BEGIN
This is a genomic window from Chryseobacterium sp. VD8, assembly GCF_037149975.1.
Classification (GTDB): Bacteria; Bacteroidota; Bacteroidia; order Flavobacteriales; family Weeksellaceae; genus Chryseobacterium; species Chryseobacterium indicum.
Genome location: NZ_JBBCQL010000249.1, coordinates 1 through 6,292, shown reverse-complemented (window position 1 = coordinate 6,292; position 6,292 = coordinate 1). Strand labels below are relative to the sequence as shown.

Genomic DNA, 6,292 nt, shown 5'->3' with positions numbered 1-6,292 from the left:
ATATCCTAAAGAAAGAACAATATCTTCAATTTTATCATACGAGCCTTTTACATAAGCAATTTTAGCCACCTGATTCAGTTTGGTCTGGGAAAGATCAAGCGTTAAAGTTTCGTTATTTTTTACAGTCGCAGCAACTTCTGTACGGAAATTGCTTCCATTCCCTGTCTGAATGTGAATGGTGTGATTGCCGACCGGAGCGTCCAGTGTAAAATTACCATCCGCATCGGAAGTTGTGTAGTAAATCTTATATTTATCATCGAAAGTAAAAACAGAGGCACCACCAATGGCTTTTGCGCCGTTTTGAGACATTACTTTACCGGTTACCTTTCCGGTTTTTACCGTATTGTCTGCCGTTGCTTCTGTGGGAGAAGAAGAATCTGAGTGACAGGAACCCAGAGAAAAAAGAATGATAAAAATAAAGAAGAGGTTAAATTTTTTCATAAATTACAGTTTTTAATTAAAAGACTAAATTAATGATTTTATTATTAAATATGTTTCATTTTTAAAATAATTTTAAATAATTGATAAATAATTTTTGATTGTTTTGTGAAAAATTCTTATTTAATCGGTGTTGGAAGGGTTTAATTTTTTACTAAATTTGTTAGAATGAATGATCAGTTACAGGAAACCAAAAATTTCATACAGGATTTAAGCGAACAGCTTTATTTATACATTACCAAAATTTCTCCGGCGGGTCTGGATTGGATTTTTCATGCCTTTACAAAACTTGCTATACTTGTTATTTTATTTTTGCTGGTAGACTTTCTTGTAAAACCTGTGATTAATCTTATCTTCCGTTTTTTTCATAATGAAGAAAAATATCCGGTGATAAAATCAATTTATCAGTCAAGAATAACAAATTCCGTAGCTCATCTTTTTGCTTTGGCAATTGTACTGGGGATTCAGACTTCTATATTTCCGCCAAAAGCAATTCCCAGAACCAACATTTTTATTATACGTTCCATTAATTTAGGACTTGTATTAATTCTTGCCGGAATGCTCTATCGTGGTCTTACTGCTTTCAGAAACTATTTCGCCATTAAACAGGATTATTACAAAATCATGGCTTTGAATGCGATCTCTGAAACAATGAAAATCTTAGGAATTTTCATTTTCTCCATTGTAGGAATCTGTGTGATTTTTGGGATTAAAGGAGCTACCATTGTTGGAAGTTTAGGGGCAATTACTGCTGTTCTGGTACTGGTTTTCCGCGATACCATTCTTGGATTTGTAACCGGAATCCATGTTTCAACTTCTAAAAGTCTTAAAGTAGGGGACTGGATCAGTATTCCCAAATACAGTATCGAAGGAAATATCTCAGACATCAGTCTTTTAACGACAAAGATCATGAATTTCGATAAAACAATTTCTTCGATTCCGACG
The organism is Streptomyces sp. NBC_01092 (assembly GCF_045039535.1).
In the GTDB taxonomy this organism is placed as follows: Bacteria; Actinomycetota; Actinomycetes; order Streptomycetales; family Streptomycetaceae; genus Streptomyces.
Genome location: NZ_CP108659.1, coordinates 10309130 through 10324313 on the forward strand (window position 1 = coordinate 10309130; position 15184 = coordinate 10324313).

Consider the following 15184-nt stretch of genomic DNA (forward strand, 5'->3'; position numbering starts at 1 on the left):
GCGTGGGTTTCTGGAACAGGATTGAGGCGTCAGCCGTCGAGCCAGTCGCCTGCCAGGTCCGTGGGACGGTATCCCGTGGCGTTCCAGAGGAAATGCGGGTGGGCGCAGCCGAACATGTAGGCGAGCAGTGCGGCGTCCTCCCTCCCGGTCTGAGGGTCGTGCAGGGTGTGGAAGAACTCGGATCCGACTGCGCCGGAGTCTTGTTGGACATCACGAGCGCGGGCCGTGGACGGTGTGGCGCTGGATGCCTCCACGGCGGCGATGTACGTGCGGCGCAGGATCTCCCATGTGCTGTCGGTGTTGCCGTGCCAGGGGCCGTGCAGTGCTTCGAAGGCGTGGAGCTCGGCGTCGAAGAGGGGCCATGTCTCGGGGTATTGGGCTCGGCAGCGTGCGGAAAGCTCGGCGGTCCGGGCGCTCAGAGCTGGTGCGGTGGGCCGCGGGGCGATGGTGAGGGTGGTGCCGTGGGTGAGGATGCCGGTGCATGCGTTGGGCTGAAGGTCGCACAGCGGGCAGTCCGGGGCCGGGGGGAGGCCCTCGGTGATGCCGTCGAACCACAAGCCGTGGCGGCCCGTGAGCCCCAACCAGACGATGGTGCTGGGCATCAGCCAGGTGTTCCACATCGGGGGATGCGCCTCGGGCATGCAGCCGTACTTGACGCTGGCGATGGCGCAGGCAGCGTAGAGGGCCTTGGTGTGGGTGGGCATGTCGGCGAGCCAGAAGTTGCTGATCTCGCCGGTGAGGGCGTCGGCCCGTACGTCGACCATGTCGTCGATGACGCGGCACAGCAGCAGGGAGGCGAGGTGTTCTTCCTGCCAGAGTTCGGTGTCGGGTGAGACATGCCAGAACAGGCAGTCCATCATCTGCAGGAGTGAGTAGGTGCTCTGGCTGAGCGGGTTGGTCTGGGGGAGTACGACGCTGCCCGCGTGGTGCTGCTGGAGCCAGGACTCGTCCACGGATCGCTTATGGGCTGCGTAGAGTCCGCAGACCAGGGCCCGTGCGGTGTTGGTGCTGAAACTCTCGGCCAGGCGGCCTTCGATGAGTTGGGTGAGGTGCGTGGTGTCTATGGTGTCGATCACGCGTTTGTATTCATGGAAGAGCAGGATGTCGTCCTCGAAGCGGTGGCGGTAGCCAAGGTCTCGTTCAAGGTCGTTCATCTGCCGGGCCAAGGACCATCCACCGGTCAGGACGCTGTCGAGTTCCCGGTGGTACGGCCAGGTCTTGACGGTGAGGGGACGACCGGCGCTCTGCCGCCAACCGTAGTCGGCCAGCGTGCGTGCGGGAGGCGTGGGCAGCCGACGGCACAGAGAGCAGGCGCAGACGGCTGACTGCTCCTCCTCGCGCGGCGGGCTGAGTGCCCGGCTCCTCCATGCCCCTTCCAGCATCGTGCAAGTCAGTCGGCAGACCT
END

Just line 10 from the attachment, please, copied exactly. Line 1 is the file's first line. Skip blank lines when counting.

GCGTGGGTTTCTGGAACAGGATTGAGGCGTCAGCCGTCGAGCCAGTCGCCTGCCAGGTCCGTGGGACGGTATCCCGTGGCGTTCCAGAGGAAATGCGGGTGGGCGCAGCCGAACATGTAGGCGAGCAGTGCGGCGTCCTCCCTCCCGGTCTGAGGGTCGTGCAGGGTGTGGAAGAACTCGGATCCGACTGCGCCGGAGTCTTGTTGGACATCACGAGCGCGGGCCGTGGACGGTGTGGCGCTGGATGCCTCCACGGCGGCGATGTACGTGCGGCGCAGGATCTCCCATGTGCTGTCGGTGTTGCCGTGCCAGGGGCCGTGCAGTGCTTCGAAGGCGTGGAGCTCGGCGTCGAAGAGGGGCCATGTCTCGGGGTATTGGGCTCGGCAGCGTGCGGAAAGCTCGGCGGTCCGGGCGCTCAGAGCTGGTGCGGTGGGCCGCGGGGCGATGGTGAGGGTGGTGCCGTGGGTGAGGATGCCGGTGCATGCGTTGGGCTGAAGGTCGCACAGCGGGCAGTCCGGGGCCGGGGGGAGGCCCTCGGTGATGCCGTCGAACCACAAGCCGTGGCGGCCCGTGAGCCCCAACCAGACGATGGTGCTGGGCATCAGCCAGGTGTTCCACATCGGGGGATGCGCCTCGGGCATGCAGCCGTACTTGACGCTGGCGATGGCGCAGGCAGCGTAGAGGGCCTTGGTGTGGGTGGGCATGTCGGCGAGCCAGAAGTTGCTGATCTCGCCGGTGAGGGCGTCGGCCCGTACGTCGACCATGTCGTCGATGACGCGGCACAGCAGCAGGGAGGCGAGGTGTTCTTCCTGCCAGAGTTCGGTGTCGGGTGAGACATGCCAGAACAGGCAGTCCATCATCTGCAGGAGTGAGTAGGTGCTCTGGCTGAGCGGGTTGGTCTGGGGGAGTACGACGCTGCCCGCGTGGTGCTGCTGGAGCCAGGACTCGTCCACGGATCGCTTATGGGCTGCGTAGAGTCCGCAGACCAGGGCCCGTGCGGTGTTGGTGCTGAAACTCTCGGCCAGGCGGCCTTCGATGAGTTGGGTGAGGTGCGTGGTGTCTATGGTGTCGATCACGCGTTTGTATTCATGGAAGAGCAGGATGTCGTCCTCGAAGCGGTGGCGGTAGCCAAGGTCTCGTTCAAGGTCGTTCATCTGCCGGGCCAAGGACCATCCACCGGTCAGGACGCTGTCGAGTTCCCGGTGGTACGGCCAGGTCTTGACGGTGAGGGGACGACCGGCGCTCTGCCGCCAACCGTAGTCGGCCAGCGTGCGTGCGGGAGGCGTGGGCAGCCGACGGCACAGAGAGCAGGCGCAGACGGCTGACTGCTCCTCCTCGCGCGGCGGGCTGAGTGCCCGGCTCCTCCATGCCCCTTCCAGCATCGTGCAAGTCAGTCGGCAGACCT